Those children needed a governess and she was the perfect candidate for the job.

Today’s picture was taken from on board a ferry crossing Lake Windermere last summer. The rather ruined building is Claithe Station, constructed in the 1790s as a place to view the most picturesque scenery over the lake. It had six windows, each a different colour to give the views the appearance of different times of year, day and type of weather  – yellow for summer, orange for autumn, pale blue for winter, light green for spring, dark blue for night and lilac for stormy weather. It was a great tourist attraction during the 1800s.

For more information about Claithe Station you can go here or here. I had to do a fair bit of research before writing this piece as I actually had no idea what the ruin in the picture was! This is my favourite link as it has period descriptions of the place.

The rules of the 5 day black and white challenge are:

1) post a black & white photo daily for 5 days.
2) Invite someone different to participate each day.

The rules of the 5 Photos-5 Stories challenge are:
1) To post a photo every day for 5 days.
2) To write a story to accompany your photo for 5 days (this can be fiction or non-fiction, a page, a paragraph or a poem).
3) To nominate a different person each day.

My nomination for day 2 is Sabina Ayne from Through My Aquamarine Eyes and Orange Marmalade Press. This lovely lady was one of my first followers when I joined WordPress and made me feel so welcome as I began exploring the blogosphere. I love her posts about nursery rhymes!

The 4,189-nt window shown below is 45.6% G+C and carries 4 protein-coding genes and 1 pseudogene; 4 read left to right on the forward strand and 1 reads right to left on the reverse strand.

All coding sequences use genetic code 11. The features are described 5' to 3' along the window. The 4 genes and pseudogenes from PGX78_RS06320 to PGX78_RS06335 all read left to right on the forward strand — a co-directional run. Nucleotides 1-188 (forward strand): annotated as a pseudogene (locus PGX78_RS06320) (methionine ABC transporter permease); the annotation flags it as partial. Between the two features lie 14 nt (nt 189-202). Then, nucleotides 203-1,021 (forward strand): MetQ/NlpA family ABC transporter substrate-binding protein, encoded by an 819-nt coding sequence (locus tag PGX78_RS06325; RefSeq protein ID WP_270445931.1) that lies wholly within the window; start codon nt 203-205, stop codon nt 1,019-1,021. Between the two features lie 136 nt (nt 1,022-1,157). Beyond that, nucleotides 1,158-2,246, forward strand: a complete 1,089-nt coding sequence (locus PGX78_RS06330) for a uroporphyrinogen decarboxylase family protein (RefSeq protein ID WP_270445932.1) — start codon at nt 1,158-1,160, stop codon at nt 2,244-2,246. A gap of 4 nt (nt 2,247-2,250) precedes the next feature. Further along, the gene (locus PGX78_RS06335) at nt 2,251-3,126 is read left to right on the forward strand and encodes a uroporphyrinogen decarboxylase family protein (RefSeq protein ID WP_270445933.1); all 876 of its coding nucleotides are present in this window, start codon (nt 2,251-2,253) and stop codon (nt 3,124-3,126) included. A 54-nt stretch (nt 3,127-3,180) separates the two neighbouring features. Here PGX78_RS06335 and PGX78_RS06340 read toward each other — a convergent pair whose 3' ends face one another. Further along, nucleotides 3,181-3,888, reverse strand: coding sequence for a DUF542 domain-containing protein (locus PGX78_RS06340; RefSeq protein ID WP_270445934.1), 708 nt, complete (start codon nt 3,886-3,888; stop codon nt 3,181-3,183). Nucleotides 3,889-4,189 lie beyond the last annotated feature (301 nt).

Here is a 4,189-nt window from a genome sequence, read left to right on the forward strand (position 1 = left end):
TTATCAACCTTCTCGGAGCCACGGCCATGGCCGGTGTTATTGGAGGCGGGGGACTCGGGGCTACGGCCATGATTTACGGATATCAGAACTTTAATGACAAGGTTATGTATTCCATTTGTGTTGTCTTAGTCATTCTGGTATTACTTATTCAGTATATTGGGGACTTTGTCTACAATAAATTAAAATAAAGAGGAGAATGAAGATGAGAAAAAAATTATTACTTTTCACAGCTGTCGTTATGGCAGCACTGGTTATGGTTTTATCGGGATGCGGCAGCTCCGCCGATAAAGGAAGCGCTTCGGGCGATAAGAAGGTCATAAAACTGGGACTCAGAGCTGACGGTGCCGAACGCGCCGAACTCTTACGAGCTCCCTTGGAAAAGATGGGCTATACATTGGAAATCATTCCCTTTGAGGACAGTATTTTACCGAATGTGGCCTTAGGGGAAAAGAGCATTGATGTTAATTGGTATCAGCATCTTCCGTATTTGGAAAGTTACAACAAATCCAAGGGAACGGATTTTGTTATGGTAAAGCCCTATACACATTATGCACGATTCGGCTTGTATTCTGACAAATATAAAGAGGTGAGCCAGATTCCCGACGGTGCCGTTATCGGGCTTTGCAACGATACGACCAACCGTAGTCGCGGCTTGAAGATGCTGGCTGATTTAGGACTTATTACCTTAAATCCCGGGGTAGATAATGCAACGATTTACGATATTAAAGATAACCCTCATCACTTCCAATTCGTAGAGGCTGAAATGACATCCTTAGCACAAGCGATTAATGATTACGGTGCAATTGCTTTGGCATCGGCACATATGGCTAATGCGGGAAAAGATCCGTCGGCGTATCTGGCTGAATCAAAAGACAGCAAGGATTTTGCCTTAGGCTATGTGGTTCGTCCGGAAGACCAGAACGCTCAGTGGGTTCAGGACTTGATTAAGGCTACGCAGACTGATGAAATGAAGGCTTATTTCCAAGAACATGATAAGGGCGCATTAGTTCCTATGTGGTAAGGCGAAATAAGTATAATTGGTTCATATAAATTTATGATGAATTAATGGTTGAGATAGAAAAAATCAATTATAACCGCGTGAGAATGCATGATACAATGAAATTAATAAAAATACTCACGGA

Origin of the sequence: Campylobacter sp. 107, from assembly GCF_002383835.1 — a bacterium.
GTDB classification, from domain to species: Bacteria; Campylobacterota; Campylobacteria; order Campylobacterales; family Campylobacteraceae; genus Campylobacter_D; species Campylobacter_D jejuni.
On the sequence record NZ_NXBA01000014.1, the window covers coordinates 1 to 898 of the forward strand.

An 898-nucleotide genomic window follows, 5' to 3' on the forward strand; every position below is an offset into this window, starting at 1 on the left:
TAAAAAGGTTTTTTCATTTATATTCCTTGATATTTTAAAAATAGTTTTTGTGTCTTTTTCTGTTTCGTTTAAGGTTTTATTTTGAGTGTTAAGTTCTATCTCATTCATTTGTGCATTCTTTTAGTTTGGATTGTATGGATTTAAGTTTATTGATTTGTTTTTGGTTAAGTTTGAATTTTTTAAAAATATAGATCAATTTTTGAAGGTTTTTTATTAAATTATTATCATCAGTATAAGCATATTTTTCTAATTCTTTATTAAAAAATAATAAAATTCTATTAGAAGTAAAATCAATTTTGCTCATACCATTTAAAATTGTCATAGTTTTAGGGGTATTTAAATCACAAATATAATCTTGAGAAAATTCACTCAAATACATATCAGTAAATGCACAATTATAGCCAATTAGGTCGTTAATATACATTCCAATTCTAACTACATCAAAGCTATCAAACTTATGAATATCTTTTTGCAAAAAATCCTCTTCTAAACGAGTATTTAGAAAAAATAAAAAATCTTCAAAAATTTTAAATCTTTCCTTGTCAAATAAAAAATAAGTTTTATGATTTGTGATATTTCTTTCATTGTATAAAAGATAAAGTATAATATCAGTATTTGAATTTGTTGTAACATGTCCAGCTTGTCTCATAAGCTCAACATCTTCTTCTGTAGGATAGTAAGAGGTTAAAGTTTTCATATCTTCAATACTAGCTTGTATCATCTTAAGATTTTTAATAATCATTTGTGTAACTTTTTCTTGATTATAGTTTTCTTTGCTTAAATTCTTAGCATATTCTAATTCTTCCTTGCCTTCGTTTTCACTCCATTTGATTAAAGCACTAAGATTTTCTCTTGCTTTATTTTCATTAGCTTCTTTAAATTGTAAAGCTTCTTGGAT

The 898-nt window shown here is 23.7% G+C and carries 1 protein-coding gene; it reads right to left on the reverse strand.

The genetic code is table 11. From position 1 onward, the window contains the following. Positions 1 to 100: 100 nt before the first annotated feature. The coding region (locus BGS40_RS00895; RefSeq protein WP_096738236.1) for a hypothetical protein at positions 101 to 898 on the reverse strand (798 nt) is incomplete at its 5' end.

There is no obligation to accept the challenge but if you wish to do so you can choose to do the 5 Day Black and White Challenge, the 5 Photos – 5 Stories Challenge or a combination of the two as I have done. Enjoy. 🙂

19 thoughts on “The Viewing Point

  1. Very interesting story! The best part is knowing the historical background of the ruin. It must be a beauty to see as you described the windows to be different colors. 🙂

    Liked by 1 person

    1. One of the articles I read said that they’re currently working on some sort of restoration project. I’d love for them to put the coloured glass back in place. 🙂 Thanks for visiting.

      Liked by 1 person

  2. Oh dear, entering “The Employment”. The very idea 🙂
    I’m glad she decided to defy her family and not marry some dowdy old rich bloke. It sounds like she’ll be much happier.

    Nice photo and a good bit of history, too.

    Liked by 1 person

    1. It’s such a horrifying thought isn’t it! I think she’ll be much happier as well. I’d originally intended to write a romance story today – but they just don’t come naturally to me. 🙂


  3. The Lake District is a stunning pace to go.
    I really enjoyed this story. Your prose is great, and I like how the writing seems to bring out the personality and inner turmoil of Sophia. It reminded me of when I was reading Jane Eyre.
    The history is also interesting!
    I am looking forward to what you write next.

    Liked by 1 person